FORTUNE — Several downtrodden cities are on the verge of defaulting on their debt, putting financially encumbered states and taxpayers on the hook to pick up the tab. The National League of Cities says municipal governments will probably come up $56 billion to $83 billion short between now and 2012. That’s the tab for decades of binge spending; municipal defaults could be our collective hangover.
Municipal bonds, issued to fund public projects such as roads and public buildings, have historically been seen as one of the safest places to invest, which is why 80% of municipal bond holders are individual households and mutual fund investors, explains Jeffrey Cleveland, municipal bond analyst at Payden & Rygel Investment Management.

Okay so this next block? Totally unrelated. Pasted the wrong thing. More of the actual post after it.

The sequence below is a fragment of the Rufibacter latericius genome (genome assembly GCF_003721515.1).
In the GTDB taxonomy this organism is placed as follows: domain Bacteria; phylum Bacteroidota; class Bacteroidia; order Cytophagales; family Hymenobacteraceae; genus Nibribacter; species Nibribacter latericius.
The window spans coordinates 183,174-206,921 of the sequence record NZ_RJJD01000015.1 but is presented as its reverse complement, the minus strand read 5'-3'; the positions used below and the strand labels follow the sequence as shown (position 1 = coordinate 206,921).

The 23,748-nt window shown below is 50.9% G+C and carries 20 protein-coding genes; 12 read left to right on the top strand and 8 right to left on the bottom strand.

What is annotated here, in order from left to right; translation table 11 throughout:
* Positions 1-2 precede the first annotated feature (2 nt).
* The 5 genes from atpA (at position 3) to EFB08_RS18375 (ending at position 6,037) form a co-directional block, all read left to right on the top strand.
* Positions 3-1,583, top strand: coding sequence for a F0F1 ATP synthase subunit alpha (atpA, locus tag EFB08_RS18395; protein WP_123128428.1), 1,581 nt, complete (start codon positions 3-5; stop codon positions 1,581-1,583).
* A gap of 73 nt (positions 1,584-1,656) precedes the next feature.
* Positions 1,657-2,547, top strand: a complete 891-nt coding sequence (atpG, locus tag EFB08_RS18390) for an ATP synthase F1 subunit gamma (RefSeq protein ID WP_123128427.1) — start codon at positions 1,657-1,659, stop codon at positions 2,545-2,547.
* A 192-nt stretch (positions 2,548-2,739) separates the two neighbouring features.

The average five-year cumulative default rate for investment-grade municipal bonds is less than half a percent, according to Moody’s data. That’s about one-third the amount of corporate debt defaults.
But municipal defaults are on the rise, and the trend is expected to continue. Last year 183 borrowers — mostly “risky” municipal issuers, such as suburban developers in Florida — were unable to make $6.4 billion of payments. That’s way up from 31 defaults on $348 million just two years earlier, according to Distressed Debt Securities.
In the past year only one city has actually defaulted: Menasha, Wis. (Warrens, Wis. narrowly averted a default by agreeing to forbearance on a state loan.) But that could increase, says Matt Fabian, managing director at Municipal Market Advisors.
Rampant unemployment, tepid consumer spending, and deeply underfunded public pensions are the leading causes of the balance sheet issues cities are having today. But years of political chicanery and poor financial decision-making by city officials are what led to this problem.
These three municipalities have perhaps the most tenuous grips on staying in the black, thanks to all the above factors: